The beautiful little dark-haired girl, her big brown eyes shimmering with intense excitement, was mesmerized as she drew. The teacher approached to get a closer look at AnneMarie’s artwork. From first glance, the teacher could clearly see the child’s attention to detail. For a six-year-old kindergartner, her artistic talent far exceeded her chronological age.
The white two-story bungalow was situated amid a green grassy yard, with bushes and flowers strategically planted all around. The front and back porches were brick-red in color. The black driveway where a blue car was parked led to the white garage. There was a swing set and a tree with giant red apples in the back yard.
As the teacher continued to look at the picture, she soon realized that the house had no windows or doors. She would point out this oversight when AnneMarie was finished. Surely a child this detail-oriented had simply forgotten as she was engrossed in drawing other parts of the picture.
AnneMarie finished the drawing with a blue sky and white floating clouds. The final touch was a huge shining sun. The yellow rays seemed to be smiling down on the child’s home.
The teacher watched as AnneMarie inspected her picture. Seemingly satisfied with her artwork, obviously oblivious to the oversight, AnneMarie put her crayons back in the box.
Stunned, the teacher said, “My dear, you did not draw any windows or doors in your home.”
The girl nervously averted her eyes from the teacher’s gaze and stammered, “That’s because there is no way to get out of my house. Once I’m in there, there’s no way out.”
Puzzled, the teacher asked what she meant. AnneMarie sat in stony silence.
The confused teacher decided to talk about another aspect of the picture. She drew AnneMarie’s attention to the bright yellow sun and how it seemed to be smiling down on her home. As soon as she finished that sentence, AnneMarie’s face crumbled and she appeared to be choking back tears. Then anger flashed in those big brown eyes.
She grabbed the black crayon from her box, and covered the sun with darkness. Still angry, she blackened the white house, the grass, flowers and trees. Even the garage and the car were scribbled out of focus with the strokes of black. The swing set and apple tree were soon unrecognizable.
The teacher appeared startled, but was abruptly interrupted by another student’s need of help. This incident was soon forgotten by the busy kindergarten teacher.
Little did this teacher know that AnneMarie was from an abusive home. She, nor any other teacher, seemed to recognize the signs of torture that were in all of her artwork. A home with no escape? No windows? No doors? A child’s words that there is no way out? AnneMarie called for help through her drawings, time and time again. Sadly, it went unnoticed by the teachers of her day. In their defense, teachers in the 1950s were not trained to look for abuse. This tortured little girl went through her school years with no one recognizing her distress signals. Eventually her artwork stopped, as did her pleas for help.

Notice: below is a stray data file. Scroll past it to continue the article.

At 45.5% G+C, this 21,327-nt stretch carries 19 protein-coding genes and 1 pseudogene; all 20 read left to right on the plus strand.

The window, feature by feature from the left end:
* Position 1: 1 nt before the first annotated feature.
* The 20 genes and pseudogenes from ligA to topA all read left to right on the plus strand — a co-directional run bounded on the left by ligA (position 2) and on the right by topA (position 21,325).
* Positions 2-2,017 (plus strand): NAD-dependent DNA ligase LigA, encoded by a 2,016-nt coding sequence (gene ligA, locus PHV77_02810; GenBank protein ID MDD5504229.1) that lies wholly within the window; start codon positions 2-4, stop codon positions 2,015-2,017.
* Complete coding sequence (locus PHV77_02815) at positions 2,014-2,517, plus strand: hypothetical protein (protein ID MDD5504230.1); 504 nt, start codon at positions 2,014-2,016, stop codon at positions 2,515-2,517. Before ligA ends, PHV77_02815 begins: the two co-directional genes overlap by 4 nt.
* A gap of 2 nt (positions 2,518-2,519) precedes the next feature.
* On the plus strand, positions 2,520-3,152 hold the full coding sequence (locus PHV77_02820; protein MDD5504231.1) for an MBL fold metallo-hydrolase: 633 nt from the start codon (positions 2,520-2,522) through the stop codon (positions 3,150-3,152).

But somewhere deep inside of her, hope never waned. With every morning’s bright yellow sunrise, she would hope and pray for rescue. When the dark night fell, the blackness of horrific tortuous acts done to her eradicated any trace of hope until the morning sun would rise again.
What happened to that little dark-haired girl with the big brown eyes? Is she still locked up in the torture of her own mind? Did the hope of the day’s yellow sunshine ever find her, leading her out of the night’s darkness and pain?
I am here to say that the “Son-shine” of Jesus Christ found that tortured little girl, leading her to total freedom! If she drew pictures today, AnneMarie’s home would be filled with windows and doors. She would happily run in and out of the house, free from her haunting childhood past of being raised in Satanism.
AnneMarie no longer draws, but writes. Her story of coming out of darkness into the healing light of Jesus Christ is now a published work. It tells the world that God’s grace was sufficient to sustain this child, protecting her for such a time as this in history. AnneMarie truly is “A Grownup Child of Grace.” I know, because I am AnneMarie!
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